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Despite the substantial album sales and media presence of such artists as Luke Bryan, Sam Hunt and Chris Stapleton, 2015 was not a banner year for country music.

According to Nielsen Music’s 2015 year-end report released Wednesday (Jan. 7), country album sales constituted only 8.5 percent of the total U. S. market, with rock dominating at 24.5 percent and R&B-hip hop and pop coming in at 18.2 percent and 15.7, percent respectively.

Nielsen methodology powers the Billboard music charts.

Latin albums, a growing market, stood at 4.5 percent of the total, more than half of country’s share.

The year’s big news, of course, was the remarkable sales performance and excitement generated by Adele’s 25 album. It alone constituted 3.1 percent of the year’s total album sales and 16.4 percent of sales during the six weeks since 25 was released.

TEA and SEA equivalencies

In a chart spotlighting the year’s major musical triumphs, Nielsen noted that Chris Stapleton’s performance with Justin Timberlake on the CMA Awards show boosted sales for his Traveller album by 6,000 percent.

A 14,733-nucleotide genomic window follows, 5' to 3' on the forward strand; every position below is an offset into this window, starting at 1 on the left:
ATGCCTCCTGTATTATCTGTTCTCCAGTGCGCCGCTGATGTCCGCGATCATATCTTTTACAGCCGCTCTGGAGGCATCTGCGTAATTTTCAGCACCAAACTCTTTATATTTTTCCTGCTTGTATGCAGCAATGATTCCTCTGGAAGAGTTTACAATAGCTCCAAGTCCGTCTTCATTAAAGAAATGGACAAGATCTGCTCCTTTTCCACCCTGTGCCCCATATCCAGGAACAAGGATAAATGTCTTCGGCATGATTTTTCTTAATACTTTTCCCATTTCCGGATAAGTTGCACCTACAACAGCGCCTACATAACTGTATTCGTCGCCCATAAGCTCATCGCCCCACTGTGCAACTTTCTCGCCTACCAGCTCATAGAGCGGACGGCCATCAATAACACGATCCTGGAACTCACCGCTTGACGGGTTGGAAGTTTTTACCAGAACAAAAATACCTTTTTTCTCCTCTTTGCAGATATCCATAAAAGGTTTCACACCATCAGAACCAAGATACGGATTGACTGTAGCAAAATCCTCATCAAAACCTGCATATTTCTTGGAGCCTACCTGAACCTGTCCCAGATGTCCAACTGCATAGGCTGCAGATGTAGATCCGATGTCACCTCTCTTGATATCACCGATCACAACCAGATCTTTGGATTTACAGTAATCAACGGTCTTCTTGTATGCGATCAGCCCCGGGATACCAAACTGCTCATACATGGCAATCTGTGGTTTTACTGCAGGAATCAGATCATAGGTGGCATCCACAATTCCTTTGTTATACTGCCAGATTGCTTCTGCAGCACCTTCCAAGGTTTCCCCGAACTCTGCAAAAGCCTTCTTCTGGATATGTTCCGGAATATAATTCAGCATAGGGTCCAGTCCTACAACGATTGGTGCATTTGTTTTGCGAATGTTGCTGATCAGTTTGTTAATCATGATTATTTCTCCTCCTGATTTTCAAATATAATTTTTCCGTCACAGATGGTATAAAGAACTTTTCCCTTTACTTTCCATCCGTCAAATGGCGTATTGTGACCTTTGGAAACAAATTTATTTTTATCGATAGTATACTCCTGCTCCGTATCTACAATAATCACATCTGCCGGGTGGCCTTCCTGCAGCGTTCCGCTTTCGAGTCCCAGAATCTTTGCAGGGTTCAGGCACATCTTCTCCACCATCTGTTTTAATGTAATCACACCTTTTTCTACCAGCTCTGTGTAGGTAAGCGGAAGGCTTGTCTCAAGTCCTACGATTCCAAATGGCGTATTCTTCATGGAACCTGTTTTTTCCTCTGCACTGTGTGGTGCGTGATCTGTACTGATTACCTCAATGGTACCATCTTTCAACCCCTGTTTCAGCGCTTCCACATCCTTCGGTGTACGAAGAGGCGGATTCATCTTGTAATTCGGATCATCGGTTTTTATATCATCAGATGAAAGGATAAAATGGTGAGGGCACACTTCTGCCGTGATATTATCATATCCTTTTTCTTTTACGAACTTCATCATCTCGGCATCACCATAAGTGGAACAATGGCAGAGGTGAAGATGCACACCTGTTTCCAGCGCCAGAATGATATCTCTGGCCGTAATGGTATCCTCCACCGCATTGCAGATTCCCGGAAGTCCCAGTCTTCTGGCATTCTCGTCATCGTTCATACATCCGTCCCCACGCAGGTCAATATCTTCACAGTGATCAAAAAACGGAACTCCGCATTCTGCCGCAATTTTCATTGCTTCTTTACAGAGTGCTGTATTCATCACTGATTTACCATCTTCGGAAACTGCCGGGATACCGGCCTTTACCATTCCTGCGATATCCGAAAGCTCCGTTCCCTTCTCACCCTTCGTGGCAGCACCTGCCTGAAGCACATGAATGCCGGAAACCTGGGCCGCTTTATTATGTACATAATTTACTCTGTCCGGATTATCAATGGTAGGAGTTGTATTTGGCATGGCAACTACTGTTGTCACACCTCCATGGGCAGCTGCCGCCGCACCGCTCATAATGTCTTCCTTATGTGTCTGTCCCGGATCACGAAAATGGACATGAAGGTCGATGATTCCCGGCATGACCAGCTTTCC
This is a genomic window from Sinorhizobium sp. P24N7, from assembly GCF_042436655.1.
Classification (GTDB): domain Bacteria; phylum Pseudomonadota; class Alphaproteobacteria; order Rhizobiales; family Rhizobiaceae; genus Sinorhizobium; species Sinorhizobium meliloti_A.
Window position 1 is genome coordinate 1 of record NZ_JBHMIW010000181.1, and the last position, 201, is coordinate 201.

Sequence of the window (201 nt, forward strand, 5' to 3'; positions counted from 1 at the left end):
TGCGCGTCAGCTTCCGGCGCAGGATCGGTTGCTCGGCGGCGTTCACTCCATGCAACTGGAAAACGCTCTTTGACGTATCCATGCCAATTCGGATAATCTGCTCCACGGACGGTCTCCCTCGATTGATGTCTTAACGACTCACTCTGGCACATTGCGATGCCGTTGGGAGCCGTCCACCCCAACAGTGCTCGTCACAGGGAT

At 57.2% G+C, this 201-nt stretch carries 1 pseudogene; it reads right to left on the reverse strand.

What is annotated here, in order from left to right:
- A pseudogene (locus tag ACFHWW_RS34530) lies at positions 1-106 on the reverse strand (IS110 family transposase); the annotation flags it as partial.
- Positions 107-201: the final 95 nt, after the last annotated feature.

Nielsen’s year-end figures are an extravaganza of slicing and dicing, a method of finding distinctions undetectable by normal vision.

  • In addition to particular albums
  • That are purchased whole either physically
  • Digitally, there are “track equivalent albums”
  • TEA and “streaming equivalent albums” (SEA).
  • In these categories, 10 track downloads equal one
  • Album and 1,500 streams does the same.

Including TEA and SEA equivalencies, overall album consumption in the U.S. was up 15.2 percent over that of 2014 — from 476.9 million to 549.4 million albums, according to Nielsen.

  1. However, albums sales calculated
  2. Only in the CD, cassette, vinyl
  3. Digital formats were down by 6.1
  4. Percent from those in 2014 — from
  5. 257 million to 241.4 million.

In 2015, country sold 37 percent of its albums in physical configurations, 20 percent in digital, 24 percent in TEA and 19 percent in SEA.